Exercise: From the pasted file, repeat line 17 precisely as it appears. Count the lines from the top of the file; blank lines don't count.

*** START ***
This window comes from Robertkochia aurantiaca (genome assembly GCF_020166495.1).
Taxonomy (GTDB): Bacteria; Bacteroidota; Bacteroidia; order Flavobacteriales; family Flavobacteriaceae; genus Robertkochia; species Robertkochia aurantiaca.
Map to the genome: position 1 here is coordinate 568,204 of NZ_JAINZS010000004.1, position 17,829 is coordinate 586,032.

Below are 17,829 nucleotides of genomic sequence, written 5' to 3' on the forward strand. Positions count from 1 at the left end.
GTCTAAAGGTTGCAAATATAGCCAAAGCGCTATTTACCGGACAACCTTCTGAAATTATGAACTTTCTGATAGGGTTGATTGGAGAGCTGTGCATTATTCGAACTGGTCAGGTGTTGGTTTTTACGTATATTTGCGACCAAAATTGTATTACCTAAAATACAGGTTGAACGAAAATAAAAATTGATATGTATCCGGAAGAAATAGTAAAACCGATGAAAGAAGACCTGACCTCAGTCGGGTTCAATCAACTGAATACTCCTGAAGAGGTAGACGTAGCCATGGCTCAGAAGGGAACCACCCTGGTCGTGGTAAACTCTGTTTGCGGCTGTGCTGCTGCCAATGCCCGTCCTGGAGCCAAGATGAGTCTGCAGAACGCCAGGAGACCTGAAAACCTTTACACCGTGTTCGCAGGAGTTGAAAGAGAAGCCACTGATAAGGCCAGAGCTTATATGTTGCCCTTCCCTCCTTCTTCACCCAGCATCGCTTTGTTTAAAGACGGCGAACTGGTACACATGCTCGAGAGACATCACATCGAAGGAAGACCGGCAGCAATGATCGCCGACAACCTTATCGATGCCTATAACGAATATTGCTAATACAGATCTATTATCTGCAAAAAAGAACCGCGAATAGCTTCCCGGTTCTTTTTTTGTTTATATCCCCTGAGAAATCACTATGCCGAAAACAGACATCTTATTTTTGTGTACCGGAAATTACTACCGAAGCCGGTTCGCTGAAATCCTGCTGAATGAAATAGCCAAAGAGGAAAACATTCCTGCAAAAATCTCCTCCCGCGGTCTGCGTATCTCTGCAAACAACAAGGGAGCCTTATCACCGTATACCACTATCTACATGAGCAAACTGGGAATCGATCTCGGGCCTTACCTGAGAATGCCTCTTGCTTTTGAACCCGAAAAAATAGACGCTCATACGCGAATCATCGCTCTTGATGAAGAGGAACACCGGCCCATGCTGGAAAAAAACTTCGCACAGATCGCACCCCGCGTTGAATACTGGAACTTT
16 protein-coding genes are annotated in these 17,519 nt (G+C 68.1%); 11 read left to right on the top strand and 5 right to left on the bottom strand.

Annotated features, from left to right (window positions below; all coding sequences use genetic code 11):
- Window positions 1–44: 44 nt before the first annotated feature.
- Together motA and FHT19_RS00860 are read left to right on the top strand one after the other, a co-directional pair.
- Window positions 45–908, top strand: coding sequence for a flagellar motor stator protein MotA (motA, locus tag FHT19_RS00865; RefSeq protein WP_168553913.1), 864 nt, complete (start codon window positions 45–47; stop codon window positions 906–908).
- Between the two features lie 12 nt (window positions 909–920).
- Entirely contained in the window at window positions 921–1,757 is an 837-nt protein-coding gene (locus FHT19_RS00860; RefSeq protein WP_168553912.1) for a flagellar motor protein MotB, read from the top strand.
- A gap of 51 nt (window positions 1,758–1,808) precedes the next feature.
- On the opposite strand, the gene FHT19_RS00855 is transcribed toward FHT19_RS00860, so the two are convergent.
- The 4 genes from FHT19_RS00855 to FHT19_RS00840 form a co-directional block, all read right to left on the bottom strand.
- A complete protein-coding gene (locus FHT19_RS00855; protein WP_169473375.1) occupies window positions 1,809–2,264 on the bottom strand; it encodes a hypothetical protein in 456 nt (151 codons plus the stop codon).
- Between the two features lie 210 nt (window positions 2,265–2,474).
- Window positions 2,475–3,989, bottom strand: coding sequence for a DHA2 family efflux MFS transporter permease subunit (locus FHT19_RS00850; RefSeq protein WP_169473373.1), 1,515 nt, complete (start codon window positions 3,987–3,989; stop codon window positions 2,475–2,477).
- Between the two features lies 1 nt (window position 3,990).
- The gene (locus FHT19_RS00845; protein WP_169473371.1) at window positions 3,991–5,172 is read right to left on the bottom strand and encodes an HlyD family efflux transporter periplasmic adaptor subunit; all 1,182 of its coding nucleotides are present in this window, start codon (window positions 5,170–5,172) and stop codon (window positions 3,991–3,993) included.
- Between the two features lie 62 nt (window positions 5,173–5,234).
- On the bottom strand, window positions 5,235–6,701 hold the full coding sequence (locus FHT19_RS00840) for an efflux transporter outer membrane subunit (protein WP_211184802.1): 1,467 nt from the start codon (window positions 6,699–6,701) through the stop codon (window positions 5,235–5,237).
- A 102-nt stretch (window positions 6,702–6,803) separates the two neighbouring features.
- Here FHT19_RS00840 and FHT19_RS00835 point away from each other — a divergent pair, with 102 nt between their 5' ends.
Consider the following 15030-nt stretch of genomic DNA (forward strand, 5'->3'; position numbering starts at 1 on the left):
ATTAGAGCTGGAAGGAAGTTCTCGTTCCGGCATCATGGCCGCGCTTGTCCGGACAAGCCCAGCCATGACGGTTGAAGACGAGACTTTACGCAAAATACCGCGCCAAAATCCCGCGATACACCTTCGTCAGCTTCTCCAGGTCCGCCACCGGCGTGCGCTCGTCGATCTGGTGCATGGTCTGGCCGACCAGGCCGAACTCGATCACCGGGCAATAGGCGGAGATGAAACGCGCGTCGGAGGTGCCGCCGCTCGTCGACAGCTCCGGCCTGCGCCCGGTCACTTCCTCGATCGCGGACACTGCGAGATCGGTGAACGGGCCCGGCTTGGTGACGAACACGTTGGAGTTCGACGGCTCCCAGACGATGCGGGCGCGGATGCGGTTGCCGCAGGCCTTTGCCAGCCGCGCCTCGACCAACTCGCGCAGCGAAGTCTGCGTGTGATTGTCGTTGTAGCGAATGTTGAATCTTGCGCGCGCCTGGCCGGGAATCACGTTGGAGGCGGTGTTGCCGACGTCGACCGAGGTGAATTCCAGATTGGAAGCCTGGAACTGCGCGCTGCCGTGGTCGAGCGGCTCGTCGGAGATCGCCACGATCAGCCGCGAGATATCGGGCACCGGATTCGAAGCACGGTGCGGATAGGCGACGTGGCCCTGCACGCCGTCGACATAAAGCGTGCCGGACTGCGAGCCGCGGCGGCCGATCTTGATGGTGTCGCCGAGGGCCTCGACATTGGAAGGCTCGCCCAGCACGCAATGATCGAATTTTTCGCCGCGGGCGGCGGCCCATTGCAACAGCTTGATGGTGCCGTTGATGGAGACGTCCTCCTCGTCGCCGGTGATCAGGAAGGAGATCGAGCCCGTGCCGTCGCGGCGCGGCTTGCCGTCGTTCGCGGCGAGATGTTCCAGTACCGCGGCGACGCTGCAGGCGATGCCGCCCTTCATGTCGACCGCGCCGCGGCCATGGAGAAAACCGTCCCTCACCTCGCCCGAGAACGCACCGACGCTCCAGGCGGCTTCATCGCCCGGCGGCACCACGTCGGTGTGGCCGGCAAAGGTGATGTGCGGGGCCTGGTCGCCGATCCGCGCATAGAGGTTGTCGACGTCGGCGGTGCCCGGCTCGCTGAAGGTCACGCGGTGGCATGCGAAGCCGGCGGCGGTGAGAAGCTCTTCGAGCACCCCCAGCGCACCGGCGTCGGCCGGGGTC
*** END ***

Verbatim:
- Between the two features lie 210 nt (window positions 2,265–2,474).